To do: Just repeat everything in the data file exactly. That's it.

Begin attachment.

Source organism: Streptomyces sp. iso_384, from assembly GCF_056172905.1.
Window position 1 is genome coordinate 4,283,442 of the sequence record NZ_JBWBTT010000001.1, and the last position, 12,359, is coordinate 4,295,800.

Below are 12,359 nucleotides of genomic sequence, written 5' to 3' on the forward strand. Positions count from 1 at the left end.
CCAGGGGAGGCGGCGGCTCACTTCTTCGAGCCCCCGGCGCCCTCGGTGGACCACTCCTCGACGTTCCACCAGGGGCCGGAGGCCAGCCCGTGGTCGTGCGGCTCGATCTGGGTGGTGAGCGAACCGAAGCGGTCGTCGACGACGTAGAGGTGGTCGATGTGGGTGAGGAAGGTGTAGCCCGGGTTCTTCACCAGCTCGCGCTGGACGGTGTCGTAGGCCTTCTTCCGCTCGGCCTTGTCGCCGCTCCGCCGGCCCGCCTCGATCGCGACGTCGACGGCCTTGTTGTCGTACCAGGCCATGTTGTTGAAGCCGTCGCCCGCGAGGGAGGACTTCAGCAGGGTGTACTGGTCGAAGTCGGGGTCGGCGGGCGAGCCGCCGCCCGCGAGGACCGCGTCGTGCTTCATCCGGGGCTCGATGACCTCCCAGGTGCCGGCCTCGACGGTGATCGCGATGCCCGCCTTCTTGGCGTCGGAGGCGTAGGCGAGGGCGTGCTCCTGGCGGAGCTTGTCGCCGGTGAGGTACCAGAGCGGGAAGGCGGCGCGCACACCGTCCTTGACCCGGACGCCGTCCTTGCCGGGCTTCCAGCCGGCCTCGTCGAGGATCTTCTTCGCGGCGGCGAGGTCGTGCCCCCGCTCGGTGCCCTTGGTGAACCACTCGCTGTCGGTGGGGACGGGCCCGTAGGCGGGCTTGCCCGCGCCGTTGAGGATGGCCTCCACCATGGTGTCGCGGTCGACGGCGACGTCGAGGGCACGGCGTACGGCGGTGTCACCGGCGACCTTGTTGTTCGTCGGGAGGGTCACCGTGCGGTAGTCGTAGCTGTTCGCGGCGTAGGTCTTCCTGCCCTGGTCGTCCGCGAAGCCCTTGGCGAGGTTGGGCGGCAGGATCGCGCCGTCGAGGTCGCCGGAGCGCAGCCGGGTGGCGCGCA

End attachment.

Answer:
Source organism: Streptomyces sp. iso_384, from assembly GCF_056172905.1.
Window position 1 is genome coordinate 4,283,442 of the sequence record NZ_JBWBTT010000001.1, and the last position, 12,359, is coordinate 4,295,800.

Below are 12,359 nucleotides of genomic sequence, written 5' to 3' on the forward strand. Positions count from 1 at the left end.
CCAGGGGAGGCGGCGGCTCACTTCTTCGAGCCCCCGGCGCCCTCGGTGGACCACTCCTCGACGTTCCACCAGGGGCCGGAGGCCAGCCCGTGGTCGTGCGGCTCGATCTGGGTGGTGAGCGAACCGAAGCGGTCGTCGACGACGTAGAGGTGGTCGATGTGGGTGAGGAAGGTGTAGCCCGGGTTCTTCACCAGCTCGCGCTGGACGGTGTCGTAGGCCTTCTTCCGCTCGGCCTTGTCGCCGCTCCGCCGGCCCGCCTCGATCGCGACGTCGACGGCCTTGTTGTCGTACCAGGCCATGTTGTTGAAGCCGTCGCCCGCGAGGGAGGACTTCAGCAGGGTGTACTGGTCGAAGTCGGGGTCGGCGGGCGAGCCGCCGCCCGCGAGGACCGCGTCGTGCTTCATCCGGGGCTCGATGACCTCCCAGGTGCCGGCCTCGACGGTGATCGCGATGCCCGCCTTCTTGGCGTCGGAGGCGTAGGCGAGGGCGTGCTCCTGGCGGAGCTTGTCGCCGGTGAGGTACCAGAGCGGGAAGGCGGCGCGCACACCGTCCTTGACCCGGACGCCGTCCTTGCCGGGCTTCCAGCCGGCCTCGTCGAGGATCTTCTTCGCGGCGGCGAGGTCGTGCCCCCGCTCGGTGCCCTTGGTGAACCACTCGCTGTCGGTGGGGACGGGCCCGTAGGCGGGCTTGCCCGCGCCGTTGAGGATGGCCTCCACCATGGTGTCGCGGTCGACGGCGACGTCGAGGGCACGGCGTACGGCGGTGTCACCGGCGACCTTGTTGTTCGTCGGGAGGGTCACCGTGCGGTAGTCGTAGCTGTTCGCGGCGTAGGTCTTCCTGCCCTGGTCGTCCGCGAAGCCCTTGGCGAGGTTGGGCGGCAGGATCGCGCCGTCGAGGTCGCCGGAGCGCAGCCGGGTGGCGCGCA